This paper is about multi-armed bandits. The twist is that the learner does not control directly the actions. Instead, in each round the learner chooses an amount of 'compensation' associated to each arm and the user chooses the arm for which the sum of the compensation and empirical mean is largest. The objective is to design algorithms for which the cumulative regret (with the normal definition) and cumulative compensation both have logarithmic growth. The claimed results are as follows: (a) A lower bound showing that algorithms with subpolynomial regret necessarily must necessarily pay logarithmic cumulative compensation with the usual constants on *some* bandit problems. (b) Upper bounds on the cumulative compensation for UCB, epsilon-greedy and a variant of Thompson sampling with appropriately chosen compensation levels. To illustrate, the most obvious idea of offering the difference between the UCB and empirical mean as compensation leads to a sqrt(n) growth rate of the compensation, so something a little clever is needed. The authors point out the compensation is not required if the empirical mean of the arm chosen by UCB is the largest and then prove this happens with sufficiently few exceptions. By the way, one might wonder if the DMED-style algorithm (Honda and Takamura, 2010) might not be adapted even more straightforwardly. I have two reservations about this paper. First, the proofs are much more complicated than necessary. This is especially true of the lower bound, the proof of which is three pages. I include a suggestion for how to considerably shorten this proof below. Note that this sketch does not depend on the first arm having a mean of at least 0.9 and applies to all bandit problems, like Lai & Robbins result. My second reservation is that the paper is not very cleanly written. There are many typos and the sketches are hard to follow. The proofs in the appendix even harder. And yet the claimed results do not seem especially surprising. I think a paper like this could be accepted at NIPS, but the analysis should be crisp and insightful. Regarding the originality and significance. The setting is new to my knowledge. The techniques are not especially startling. The significance is hard to judge. There is some motivation given, but this is obviously a first step. In practical situations things would almost always be contextualized and so-on. Still, I think this aspect is Ok. A few other comments: 1. I was wondering if perhaps you can prove a more generic result. Given /any/ algorithm can I design a black-box modification for which the compensation bound has the same order of the regret for that algorithm? 2. Perhaps you can get the constants right in the lower bound and upper bound. See below for the former. For the latter you could use the techniques from the KL-UCB algorithm. 3. All of the upper bounds involve simple modification of existing algorithms. Essentially what is required is choosing the compensation so that the behavior is the same as what you would expect in the standard setting. The lower bounds show you cannot do much better than this, but one still might wonder if the algorithms ought to change a little in the new setting. Mathematically it seems a pity the setting is not especially rich. Overall the paper is below the bar for NIPS. ********************************************** * LOWER BOUND SKETCH ********************************************** By Lai & Robbins result it holds that P(N_i(T) >= (1-e) / KL log(n)) >= 1 - delta(T) with delta(T) tending to 0. Let epsilon > 0. I claim there exists a constant m that depends on the bandit, but not T such that the following four events hold jointly with probability at least 1/2 for all sufficiently large T: (a) N_i(T) >= (1 - e) / KL log(T) for all i (b) N_1(2m) >= m (c) Whenever N_1(t) >= m, then the empirical mean of arm 1 is at least mu_1 - epsilon (d) Whenever N_i(t) >= m, then the empirical mean of arm i is a most mu_i + epsilon for all i Then since m does not depend on T we may take the limit as T tends to infinity when on the four events above it the algorithm must pay at least Delta_i - 2 epsilon for at least (1 - e) / KL log(T) - m rounds, which yields the desired form of the lower bound. The claim is proven easily via a union bound. (a) using Lai & Robbins result, (b) by Markov's inequality and the assumption on subpolynomial regret. (c) and (d) by Hoeffding's bound and a union bound (Chernoff's is not required). *********************** * MINORS *********************** * The inequality in the sketch of Theorem 1 is the wrong way. * \Theta(f(n)) means that f(n) = O(f(n)) and f(n) = Omega(f(n)), so the claim of Theorem 1 is not accurate. In general I prefer not to see this notation in theorem statements.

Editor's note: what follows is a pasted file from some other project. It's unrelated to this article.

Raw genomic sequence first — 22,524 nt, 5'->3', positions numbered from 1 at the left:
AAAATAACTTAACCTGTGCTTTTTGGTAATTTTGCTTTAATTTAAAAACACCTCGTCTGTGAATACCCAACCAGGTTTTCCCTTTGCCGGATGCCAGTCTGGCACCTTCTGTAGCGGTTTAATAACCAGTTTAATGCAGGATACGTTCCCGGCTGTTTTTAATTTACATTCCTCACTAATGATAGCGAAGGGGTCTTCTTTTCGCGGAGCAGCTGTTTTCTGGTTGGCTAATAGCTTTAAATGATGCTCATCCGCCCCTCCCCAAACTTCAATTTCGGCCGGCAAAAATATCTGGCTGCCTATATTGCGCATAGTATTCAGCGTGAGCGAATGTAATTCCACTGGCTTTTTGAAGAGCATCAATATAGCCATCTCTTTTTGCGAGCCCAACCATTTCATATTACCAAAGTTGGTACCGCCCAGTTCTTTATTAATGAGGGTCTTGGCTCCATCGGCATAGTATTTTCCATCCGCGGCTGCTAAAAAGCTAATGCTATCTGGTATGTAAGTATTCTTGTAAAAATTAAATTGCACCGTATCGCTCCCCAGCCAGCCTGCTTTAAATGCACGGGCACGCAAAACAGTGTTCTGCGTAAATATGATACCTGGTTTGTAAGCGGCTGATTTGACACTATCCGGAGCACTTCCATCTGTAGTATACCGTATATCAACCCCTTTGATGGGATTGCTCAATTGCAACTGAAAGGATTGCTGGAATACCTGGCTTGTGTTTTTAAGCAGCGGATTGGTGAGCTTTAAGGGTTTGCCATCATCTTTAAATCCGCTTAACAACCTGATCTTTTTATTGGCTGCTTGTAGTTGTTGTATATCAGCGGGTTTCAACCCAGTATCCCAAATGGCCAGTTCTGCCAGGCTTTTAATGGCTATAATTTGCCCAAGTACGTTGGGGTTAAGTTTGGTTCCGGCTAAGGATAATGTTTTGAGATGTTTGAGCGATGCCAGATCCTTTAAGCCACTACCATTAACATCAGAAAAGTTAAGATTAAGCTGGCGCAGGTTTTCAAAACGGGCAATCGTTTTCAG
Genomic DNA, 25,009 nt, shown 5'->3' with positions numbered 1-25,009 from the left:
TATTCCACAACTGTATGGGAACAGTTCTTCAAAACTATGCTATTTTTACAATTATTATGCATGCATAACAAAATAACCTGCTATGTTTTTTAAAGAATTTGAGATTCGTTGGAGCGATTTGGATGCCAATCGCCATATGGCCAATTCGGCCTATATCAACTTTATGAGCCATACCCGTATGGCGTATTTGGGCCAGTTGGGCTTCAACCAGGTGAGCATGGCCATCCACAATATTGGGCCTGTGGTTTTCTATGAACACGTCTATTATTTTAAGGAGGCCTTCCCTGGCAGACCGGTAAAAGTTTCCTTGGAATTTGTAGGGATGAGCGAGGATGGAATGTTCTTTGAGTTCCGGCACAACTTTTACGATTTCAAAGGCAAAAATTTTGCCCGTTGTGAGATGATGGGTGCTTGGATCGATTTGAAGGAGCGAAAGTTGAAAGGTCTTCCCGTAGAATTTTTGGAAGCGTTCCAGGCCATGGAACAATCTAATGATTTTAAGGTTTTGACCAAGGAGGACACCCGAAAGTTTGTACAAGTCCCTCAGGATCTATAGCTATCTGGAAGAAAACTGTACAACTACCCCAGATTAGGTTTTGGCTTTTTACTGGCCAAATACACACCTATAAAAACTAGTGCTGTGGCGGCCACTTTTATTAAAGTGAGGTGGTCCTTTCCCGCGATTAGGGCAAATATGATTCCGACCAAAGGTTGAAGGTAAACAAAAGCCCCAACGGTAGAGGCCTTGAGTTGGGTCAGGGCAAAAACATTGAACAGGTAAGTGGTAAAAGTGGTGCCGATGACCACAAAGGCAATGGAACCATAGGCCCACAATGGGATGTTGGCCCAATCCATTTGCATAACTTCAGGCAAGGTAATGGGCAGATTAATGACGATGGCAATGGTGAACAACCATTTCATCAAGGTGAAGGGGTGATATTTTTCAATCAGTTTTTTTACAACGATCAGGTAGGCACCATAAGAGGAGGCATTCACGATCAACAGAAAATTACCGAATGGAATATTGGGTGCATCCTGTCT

This work is regarding multi-armed bandits problem where the controller is able to set compensation in order to guide greedy players out of seemingly optimal alternatives. The paper itself is well written with sound structure and clear demonstration. In particular, this paper proposed a "known-compensation MAB" setting, which is interesting in a theoretical point of view as well as for application scenario. In addition to some bounds proved for the newly proposed setting, the authors also demonstrate the counterparts of the existing MAB policies for the proposed KCMAB scenario including epsilon-greedy, Thompson sampling, and UCB. I think this work is innovative and good enough to be considered publication in NIPS.